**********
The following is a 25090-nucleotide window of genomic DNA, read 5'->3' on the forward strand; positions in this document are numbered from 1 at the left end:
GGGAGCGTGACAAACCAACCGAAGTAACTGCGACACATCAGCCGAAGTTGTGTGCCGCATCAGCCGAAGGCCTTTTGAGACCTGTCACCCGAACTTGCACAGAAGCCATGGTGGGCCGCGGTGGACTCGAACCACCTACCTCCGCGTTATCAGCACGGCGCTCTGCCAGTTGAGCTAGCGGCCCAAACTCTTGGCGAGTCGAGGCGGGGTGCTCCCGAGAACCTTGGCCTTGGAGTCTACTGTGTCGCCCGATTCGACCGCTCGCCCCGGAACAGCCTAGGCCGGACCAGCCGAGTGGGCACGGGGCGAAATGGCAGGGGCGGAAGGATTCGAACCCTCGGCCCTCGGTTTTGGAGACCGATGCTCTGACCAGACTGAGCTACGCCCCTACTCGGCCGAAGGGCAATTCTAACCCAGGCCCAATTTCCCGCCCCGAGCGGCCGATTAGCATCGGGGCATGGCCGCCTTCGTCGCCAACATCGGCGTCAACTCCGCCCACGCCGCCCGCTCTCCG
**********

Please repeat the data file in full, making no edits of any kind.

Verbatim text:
The following is a 25090-nucleotide window of genomic DNA, read 5'->3' on the forward strand; positions in this document are numbered from 1 at the left end:
GGGAGCGTGACAAACCAACCGAAGTAACTGCGACACATCAGCCGAAGTTGTGTGCCGCATCAGCCGAAGGCCTTTTGAGACCTGTCACCCGAACTTGCACAGAAGCCATGGTGGGCCGCGGTGGACTCGAACCACCTACCTCCGCGTTATCAGCACGGCGCTCTGCCAGTTGAGCTAGCGGCCCAAACTCTTGGCGAGTCGAGGCGGGGTGCTCCCGAGAACCTTGGCCTTGGAGTCTACTGTGTCGCCCGATTCGACCGCTCGCCCCGGAACAGCCTAGGCCGGACCAGCCGAGTGGGCACGGGGCGAAATGGCAGGGGCGGAAGGATTCGAACCCTCGGCCCTCGGTTTTGGAGACCGATGCTCTGACCAGACTGAGCTACGCCCCTACTCGGCCGAAGGGCAATTCTAACCCAGGCCCAATTTCCCGCCCCGAGCGGCCGATTAGCATCGGGGCATGGCCGCCTTCGTCGCCAACATCGGCGTCAACTCCGCCCACGCCGCCCGCTCTCCG